A Life of Poppies and Profits for Deceased Drug Kingpin Lo Hsing Han
By Saw Yan Naing 8 July 2013
The former Burmese drug kingpin Lo Hsing Han, an ethnic Kokang who parlayed his influence and earnings from the illicit narcotics trade into a business empire, passed away in Rangoon on Saturday at the age of 80.
Lo Hsing Han died of cardiac arrest at his home in Burma’s commercial capital, according to sources close to the family.
With the blessing of the country’s ex-military regime, Lo Hsing Han accumulated great wealth in the early 1970s as a leading figure in Burma’s notoriously rampant drug trade. His narcotics empire included lucrative opium production in the Kokang region of northern Shan State.
Lo Hsing Han, the father of another Burmese tycoon, Steven Law (also known as Tun Myint Naing), was arrested in 1973 and sentenced to death on charges of treason.
Veteran journalist Bertil Lintner, the author of several books on Burma including “Burma in Revolt: Opium and Insurgency since 1948,” told The Irrawaddy that the drug lord was often misperceived abroad.
“Many outsiders regarded him as an outlaw, but he wasn’t,” said Lintner, whose “Burma in Revolt” details the life of Lo Hsing Han. “He was a local, government-recognized militia commander who was allowed to trade in narcotics in exchange for helping the Burmese army fight the Communist Party of Burma [CPB], which had, in 1969, taken over his native Kokang.
“He was sentenced to death, not for drug trafficking, which he had official permission to engage in, but for ‘rebellion against the state,’ a reference to his brief alliance with the Shan State Army [SSA]. The death sentence was never carried out and he was treated as a VIP even when in prison,” Lintner added.
Lo Hsing Han was arrested by Thai authorities and extradited to Burma after crossing into northern Thailand in 1973, during a period in which he went underground and teamed up with the SSA, an ethnic Shan rebel group. He was later freed, in 1980, in a general amnesty.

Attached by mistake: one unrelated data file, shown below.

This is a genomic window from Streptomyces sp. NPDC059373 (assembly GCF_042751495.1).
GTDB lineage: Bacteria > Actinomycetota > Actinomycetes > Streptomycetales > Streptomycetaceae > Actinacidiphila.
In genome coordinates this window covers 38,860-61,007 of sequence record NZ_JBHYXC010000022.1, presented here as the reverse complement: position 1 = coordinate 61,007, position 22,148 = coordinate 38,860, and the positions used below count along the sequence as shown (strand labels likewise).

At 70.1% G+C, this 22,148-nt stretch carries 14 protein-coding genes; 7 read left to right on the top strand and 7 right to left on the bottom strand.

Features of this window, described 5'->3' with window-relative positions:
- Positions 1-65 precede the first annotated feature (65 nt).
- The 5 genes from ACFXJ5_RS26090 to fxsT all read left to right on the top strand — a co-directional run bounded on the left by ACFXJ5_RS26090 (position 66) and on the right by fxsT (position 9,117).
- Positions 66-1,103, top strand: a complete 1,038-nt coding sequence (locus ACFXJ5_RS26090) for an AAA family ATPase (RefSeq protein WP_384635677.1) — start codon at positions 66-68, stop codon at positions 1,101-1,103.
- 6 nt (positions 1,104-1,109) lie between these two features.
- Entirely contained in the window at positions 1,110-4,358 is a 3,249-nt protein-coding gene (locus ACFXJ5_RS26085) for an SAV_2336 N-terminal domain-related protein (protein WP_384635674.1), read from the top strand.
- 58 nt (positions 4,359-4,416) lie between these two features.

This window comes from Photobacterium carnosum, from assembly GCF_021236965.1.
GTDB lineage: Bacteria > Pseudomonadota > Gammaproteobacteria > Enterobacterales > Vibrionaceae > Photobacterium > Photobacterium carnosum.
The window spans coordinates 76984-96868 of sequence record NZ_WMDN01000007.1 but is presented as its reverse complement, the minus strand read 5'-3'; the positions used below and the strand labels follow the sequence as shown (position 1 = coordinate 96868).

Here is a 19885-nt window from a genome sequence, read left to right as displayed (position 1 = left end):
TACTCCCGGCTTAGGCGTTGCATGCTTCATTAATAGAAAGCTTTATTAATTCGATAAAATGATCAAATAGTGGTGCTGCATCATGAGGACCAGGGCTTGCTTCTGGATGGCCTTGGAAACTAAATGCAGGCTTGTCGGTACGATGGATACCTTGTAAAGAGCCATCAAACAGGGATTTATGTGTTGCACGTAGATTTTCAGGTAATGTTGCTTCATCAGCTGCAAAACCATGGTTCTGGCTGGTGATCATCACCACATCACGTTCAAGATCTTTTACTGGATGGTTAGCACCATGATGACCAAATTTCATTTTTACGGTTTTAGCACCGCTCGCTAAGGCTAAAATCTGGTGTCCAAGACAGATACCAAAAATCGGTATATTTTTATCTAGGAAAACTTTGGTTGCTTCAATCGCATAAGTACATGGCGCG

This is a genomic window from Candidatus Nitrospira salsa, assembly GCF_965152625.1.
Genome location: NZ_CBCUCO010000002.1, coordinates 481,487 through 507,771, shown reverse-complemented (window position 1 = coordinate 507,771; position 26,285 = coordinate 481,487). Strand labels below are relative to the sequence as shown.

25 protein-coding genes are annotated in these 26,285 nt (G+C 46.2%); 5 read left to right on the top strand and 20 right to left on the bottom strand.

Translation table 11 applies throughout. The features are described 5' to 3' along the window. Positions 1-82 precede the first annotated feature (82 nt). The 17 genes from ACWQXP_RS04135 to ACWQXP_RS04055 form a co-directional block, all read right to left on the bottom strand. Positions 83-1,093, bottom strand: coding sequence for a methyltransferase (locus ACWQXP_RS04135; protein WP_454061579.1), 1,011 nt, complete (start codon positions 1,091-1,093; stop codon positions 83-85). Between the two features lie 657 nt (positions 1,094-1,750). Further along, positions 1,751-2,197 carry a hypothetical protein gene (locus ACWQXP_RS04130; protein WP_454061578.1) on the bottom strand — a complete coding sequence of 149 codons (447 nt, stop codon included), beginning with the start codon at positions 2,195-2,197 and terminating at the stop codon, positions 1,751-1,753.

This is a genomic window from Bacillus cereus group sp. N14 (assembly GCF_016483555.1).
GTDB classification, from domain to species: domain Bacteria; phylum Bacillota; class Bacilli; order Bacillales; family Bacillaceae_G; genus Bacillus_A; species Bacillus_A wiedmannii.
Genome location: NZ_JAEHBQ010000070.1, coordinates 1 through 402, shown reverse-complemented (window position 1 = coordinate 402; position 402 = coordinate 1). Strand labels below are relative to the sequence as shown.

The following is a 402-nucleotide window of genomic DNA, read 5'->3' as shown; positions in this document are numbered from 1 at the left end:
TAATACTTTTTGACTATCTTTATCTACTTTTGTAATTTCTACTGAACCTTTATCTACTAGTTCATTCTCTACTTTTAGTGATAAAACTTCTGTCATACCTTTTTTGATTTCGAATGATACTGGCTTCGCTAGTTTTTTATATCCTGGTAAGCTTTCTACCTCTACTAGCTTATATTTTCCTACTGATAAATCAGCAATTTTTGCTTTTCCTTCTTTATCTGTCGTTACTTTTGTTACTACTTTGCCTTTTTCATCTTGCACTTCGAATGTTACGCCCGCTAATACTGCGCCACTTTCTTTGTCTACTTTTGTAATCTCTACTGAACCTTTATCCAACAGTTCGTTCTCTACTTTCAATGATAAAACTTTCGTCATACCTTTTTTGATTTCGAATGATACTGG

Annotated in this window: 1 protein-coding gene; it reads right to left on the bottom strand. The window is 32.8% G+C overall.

Following his release, Lo Hsing Han returned to Lashio, Shan State, where he built up a new militia force under the pyi thu sit program (government-backed paramilitary forces), sponsored by Burma’s Military Intelligence.
According to Lintner, Lo Hsing Han rose to prominence once again after the 1989 CPB rebellion, when he and Burmese officials Olive Yang and Aung Gyi were sent by the military regime’s former spy chief Khin Nyunt to negotiate an agreement with the rebels in Kokang. They reached a deal in early 1990 and Lo Hsing Han and his family were able to establish a new business empire, Asia World Co Ltd, which is today run by son Steven Law.
Asked by The Irrawaddy about Lo Hsing Han’s legacy, Lintner said the man’s positive contributions to Burma were negligible.
“He [Lo Hsing Han] traded in opium and other drugs and built a business empire on black money,” he said.
Lintner said there would be little impact from Lo Hsing Han’s death, as other Kokang businessmen had eclipsed the former drug kingpin in importance and influence, including his son Steven Law, who heads several major firms. In addition, Steven Law’s wife Cecilia Ng manages Golden Aaron Pte Ltd and nine other Singapore-based companies.
Asia World is involved in a number of controversial hydropower projects in Burma, including the Sino-Burmese pipeline project from Arakan State to southern China and the now-suspended Myitsone hydropower dam on the Irrawaddy River in Kachin State.
His brief alliance with the SSA aside, Lo Hsing Han had close ties to Military Intelligence officials, including Tin Oo in the 1970s and Khin Nyunt from the late 1980s onwards, Lintner said.
Lo Hsing Han and son Steven Law were put on the US sanctions lists in February 2008, along with their companies Asia World, Asia World Port Management, Asia World Industries Ltd and Asia World Light Ltd.
The US blacklisting does not seem to have tainted local opinion of the business tycoon, with cars lining the street outside Lo Hsing Han’s villa in Rangoon on Monday as visitors paid their respects. Agriculture Minister Myint Hlaing and Border Affairs Minister Lt-Gen Thet Naing Win both placed notes of condolence in Monday’s edition of The Mirror, a state-run newspaper.
In an obituary in the state-run newspaper Myanma Ahlin on Monday, Lo Hsing Han’s family indicated that his funeral will take place on July 17. He is survived by his wife, eight children and 16 grandchildren.